Include your partner

Our hearing is as important to the people close to us as it is to us. When we talk to someone, we share our thoughts, feelings and ideas. This is important to our quality of life. If you tell others what makes it easiest to talk to each other, you can work together to find ways to improve your daily communication.

For example, you can:

  • Tell your partner when you find it most easy to communicate with them and why
  • Ask your partner when they find communication with you most easy 
  • Discuss what you can do together to improve communication
  • Talk about how your partner can support you in large groups or background noise
  • Ask your partner how your hearing loss affects them

Anne is a former president of Hearing Loss Association of America. She has had a hearing loss for 30 years and has found her own way to cope in daily life. She and her husband, who also has a hearing loss, support each other. They keep coming up with new ways to communicate well with each other.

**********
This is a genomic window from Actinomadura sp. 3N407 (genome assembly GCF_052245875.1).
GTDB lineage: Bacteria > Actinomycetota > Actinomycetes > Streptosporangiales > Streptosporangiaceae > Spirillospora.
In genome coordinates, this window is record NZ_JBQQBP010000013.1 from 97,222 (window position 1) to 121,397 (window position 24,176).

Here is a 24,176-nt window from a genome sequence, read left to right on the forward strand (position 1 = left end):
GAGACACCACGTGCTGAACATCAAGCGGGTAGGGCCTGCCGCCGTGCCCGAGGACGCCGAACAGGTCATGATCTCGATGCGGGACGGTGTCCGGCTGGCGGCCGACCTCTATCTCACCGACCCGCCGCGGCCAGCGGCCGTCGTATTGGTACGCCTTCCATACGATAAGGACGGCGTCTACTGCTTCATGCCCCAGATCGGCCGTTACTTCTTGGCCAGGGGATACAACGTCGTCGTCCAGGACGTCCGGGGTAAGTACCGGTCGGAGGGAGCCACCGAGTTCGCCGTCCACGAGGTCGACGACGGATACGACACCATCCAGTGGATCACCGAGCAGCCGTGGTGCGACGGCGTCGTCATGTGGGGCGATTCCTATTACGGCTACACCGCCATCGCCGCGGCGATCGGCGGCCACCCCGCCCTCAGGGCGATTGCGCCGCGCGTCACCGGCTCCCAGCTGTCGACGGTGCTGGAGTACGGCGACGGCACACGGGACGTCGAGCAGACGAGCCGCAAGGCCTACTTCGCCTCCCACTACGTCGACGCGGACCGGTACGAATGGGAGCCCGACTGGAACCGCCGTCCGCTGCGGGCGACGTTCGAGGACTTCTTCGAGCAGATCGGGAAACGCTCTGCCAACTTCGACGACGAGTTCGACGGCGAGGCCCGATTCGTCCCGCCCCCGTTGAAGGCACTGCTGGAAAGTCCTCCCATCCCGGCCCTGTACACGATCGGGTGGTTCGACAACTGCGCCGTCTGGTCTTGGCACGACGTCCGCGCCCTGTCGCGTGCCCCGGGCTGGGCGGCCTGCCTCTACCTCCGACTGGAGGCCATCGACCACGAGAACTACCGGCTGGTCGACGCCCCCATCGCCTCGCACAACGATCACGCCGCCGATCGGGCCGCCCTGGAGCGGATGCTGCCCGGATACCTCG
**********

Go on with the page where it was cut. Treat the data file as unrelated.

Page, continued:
Nicky has had a hearing loss since birth. She often finds it hard to communicate. She does not let that stop her though, and she copes well socially. Her husband, Justin, is a wonderful  ally to her. He makes a conscious effort to adjust his speech in ways that will make it easier for Nicky to follow.

John has had a severe hearing loss for many years. He got cochlear implants late in life. This has improved his hearing and made it easier for him to communicate. Before he got the implants, he used to take his hearing aids out in the evening. That made conversation with his wife difficult. Here John’s wife shares what they did to continue talking.

Gill has a severe hearing loss. Her husband, John, does what he can to be supportive. He often acts as Gill’s earpiece at social events. This puts an added burden on John. He often finds himself in conversations that do not really interest him. In this video clip, Gill and John share how they both feel about these situations and how she copes when he is not around.